New jobless claims fall, but unemployment rolls keep growing
The number of new jobless claims fell for a second straight week, but the number of unemployed continued to rise in Arizona and the nation in what one expert calls a shock to workers and a “huge shock” to the system.
Nationwide, 3.8 million people filed new unemployment claims last week, down from a peak of 6.6 million. Arizonans filed 52,350 new claims, down from 132,000 a month earlier. But continuing claims – the number collecting an unemployment check each week – rose to 250,507 in Arizona and just shy of 18 million in the U.S.
Some economists fear those numbers may be underreported due to processing issues at state unemployment agencies, but said they are still historically high regardless.
“It’s starting to seem like the new normal,” said Julia Wolfe, an analyst at the Economic Policy Institute. “But I think it’s important to ground ourselves in that this is still a huge shock to a lot of workers and their families and also represents a huge strain on the unemployment insurance system.”
University of Arizona economist George Hammond said the state jobless numbers are the natural result of businesses that have been hit, or ordered shut down, as a result of COVID-19.
“When you shut down major sectors of the economy like travel and tourism, it’s also significantly affected health care, social services, retail trade, it just generates huge job losses,” Hammond said. “We won’t hit the turning point until those initial claims get back to before the outbreak.”
But experts said the economy is not there yet.
“We are still seeing huge amounts of people continuing to be laid off,” Wolfe said. “It’s not like we’ve plateaued or leveled out and no more workers are being laid off, they’re just continuing their laid-off status.”
But as initial claims decline, the number of people continuing to get unemployment assistance will rise or stay steady until the economy can recover, Wolfe said.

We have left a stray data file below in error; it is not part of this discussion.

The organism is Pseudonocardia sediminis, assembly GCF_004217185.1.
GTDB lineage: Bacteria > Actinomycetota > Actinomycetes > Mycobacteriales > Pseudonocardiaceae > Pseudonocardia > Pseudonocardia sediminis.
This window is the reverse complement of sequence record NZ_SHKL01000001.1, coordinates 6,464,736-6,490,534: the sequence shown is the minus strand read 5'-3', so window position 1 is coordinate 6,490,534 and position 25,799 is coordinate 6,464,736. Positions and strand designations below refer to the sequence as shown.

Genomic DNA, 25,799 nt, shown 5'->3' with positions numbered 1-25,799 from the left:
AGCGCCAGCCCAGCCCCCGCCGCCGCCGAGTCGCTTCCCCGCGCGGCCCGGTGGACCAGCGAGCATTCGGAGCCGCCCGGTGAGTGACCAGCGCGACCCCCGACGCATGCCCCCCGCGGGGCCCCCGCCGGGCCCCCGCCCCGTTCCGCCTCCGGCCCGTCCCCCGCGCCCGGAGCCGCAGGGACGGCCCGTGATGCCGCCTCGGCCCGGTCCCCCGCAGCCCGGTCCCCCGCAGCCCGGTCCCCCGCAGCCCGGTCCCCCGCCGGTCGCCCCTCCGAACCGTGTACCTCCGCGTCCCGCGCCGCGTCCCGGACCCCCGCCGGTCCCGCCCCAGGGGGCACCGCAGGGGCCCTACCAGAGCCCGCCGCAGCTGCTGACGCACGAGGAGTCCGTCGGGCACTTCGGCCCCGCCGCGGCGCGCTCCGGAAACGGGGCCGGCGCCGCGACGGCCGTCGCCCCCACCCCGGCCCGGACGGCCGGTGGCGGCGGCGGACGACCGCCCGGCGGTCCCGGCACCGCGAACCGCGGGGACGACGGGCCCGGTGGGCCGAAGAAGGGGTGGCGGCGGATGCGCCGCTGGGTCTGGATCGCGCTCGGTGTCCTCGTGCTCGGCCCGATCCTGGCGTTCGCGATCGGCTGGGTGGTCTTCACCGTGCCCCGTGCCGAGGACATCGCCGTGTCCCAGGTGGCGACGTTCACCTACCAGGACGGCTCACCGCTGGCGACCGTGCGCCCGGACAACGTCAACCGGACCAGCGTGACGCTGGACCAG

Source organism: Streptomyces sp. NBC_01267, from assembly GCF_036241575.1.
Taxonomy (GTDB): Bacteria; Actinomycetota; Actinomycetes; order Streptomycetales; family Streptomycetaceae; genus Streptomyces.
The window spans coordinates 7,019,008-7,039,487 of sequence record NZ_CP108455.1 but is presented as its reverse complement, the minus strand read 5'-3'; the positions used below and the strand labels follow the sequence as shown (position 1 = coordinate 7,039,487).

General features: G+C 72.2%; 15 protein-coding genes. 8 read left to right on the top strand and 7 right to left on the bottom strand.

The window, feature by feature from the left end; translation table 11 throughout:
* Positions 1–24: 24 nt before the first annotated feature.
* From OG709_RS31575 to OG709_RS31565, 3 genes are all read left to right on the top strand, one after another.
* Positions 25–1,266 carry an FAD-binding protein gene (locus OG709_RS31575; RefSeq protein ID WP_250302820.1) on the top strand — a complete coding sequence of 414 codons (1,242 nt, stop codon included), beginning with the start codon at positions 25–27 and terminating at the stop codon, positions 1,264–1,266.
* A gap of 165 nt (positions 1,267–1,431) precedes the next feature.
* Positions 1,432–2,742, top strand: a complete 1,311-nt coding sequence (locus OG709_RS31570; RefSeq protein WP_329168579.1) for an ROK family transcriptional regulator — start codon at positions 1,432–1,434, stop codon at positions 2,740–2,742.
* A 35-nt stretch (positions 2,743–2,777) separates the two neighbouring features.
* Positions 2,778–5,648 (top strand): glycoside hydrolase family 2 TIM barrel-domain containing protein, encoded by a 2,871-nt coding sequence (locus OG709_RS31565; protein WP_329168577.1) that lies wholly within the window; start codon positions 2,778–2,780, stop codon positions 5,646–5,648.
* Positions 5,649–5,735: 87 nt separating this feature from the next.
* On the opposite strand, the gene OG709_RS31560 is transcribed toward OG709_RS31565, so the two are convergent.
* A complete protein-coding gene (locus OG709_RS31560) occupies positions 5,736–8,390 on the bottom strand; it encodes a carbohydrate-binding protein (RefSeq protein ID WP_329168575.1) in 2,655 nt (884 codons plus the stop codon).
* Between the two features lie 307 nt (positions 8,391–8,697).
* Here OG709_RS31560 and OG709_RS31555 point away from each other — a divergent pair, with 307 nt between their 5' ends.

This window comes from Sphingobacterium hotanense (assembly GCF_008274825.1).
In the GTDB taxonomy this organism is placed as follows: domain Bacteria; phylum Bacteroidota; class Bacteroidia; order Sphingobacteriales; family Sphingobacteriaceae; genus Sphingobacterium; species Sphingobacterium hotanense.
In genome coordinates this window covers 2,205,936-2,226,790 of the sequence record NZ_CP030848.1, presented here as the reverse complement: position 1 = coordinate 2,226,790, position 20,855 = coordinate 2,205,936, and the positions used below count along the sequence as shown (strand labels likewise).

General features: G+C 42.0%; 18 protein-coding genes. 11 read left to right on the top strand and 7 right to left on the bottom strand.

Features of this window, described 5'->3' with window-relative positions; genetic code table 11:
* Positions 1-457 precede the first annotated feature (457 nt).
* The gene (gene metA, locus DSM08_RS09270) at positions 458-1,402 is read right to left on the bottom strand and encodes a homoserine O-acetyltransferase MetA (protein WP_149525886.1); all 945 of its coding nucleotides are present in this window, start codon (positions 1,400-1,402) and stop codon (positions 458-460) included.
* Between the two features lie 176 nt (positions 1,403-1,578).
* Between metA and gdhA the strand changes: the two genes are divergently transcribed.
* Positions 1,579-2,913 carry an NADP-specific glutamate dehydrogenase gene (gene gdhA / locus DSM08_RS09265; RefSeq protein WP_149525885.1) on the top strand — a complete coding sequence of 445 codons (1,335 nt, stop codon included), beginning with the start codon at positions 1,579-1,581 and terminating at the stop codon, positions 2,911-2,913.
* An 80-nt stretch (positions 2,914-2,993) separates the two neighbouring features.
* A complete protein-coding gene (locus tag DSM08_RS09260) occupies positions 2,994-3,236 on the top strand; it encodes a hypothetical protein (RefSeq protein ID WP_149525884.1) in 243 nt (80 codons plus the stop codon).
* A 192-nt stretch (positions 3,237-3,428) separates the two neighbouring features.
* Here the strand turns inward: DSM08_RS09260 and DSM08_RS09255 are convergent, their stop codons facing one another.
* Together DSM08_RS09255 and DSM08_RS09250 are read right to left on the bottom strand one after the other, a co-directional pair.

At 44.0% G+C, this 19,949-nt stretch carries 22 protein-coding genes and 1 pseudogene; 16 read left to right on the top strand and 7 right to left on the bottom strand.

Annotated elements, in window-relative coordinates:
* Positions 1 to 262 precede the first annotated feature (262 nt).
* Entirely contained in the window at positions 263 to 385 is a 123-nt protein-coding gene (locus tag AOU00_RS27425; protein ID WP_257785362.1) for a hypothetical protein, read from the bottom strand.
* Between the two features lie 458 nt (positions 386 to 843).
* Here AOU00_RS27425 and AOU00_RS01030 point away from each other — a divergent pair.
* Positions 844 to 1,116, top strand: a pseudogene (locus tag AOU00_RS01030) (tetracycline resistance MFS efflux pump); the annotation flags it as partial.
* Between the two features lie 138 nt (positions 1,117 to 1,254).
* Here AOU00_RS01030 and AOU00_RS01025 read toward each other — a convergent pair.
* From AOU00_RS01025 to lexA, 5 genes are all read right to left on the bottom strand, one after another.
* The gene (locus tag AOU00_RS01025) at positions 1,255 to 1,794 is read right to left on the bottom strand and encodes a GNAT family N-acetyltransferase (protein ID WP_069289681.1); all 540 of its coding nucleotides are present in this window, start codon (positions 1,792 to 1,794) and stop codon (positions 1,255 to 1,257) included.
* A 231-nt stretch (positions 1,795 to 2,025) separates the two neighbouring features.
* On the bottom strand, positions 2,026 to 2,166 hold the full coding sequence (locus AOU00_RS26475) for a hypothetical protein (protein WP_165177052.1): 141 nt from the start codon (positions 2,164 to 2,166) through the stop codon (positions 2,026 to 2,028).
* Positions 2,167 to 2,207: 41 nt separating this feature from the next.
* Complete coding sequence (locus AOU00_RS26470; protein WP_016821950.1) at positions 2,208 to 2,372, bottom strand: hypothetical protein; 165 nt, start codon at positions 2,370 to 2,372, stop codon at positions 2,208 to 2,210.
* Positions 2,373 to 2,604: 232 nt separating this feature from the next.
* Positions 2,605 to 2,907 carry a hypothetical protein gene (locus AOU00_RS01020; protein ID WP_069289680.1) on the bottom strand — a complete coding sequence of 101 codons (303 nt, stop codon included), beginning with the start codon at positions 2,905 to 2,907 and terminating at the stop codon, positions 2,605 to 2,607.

“As we see these initial claims, they’re going to be turning into continued claims and very few of those continued claims are going to drop off, because if you’re a restaurant worker who is laid off from your job you can’t go to another restaurant because they’re closed as well,” she said.
Bart Hobijn, an economist at Arizona State University, said that while not everyone will succeed in finding a job, however, there are jobs out there.
“What really matters for the recovery and for how well people are doing is how quickly they flow off unemployment insurance and actually find alternative employment,” Hobijn said. “There’s still job opportunities out there, maybe not for everyone because there are so many people on unemployment, but at least for some people.”
But Wolfe said there are other challenges for some of those who have been laid off: Just getting a chance to successfully collect unemployment benefits has been difficult in some states because of long-term underfunding of the unemployment insurance system.
“These are agencies and these are public services that have been systematically undercut over the years,” she said.
Based on an online survey of 24,607 people, EPI estimates that the Labor Department is undercounting the number of unemployed because people get discouraged after unsuccessful attempts to get benefits. For every 10 people who successfully applied for jobless benefits, “three to four additional people tried to apply but could not get through the system to make a claim,” according to the survey conducted from April 14 to April 24.
The agency tasked with processing state unemployment filings , the Arizona Department of Economic Security, said it has brought on more than 300 new employees in recent weeks to handle the surging coronavirus-driven caseload and is in the process of hiring at least 200 more.
“As we continue to receive an unprecedented number of initial and continued claims, we have been adding additional staff across Unemployment Insurance to process applications, make determinations, and issue benefits,” said a DES spokesman in an emailed statement.
Story by Christopher Scragg, Cronkite News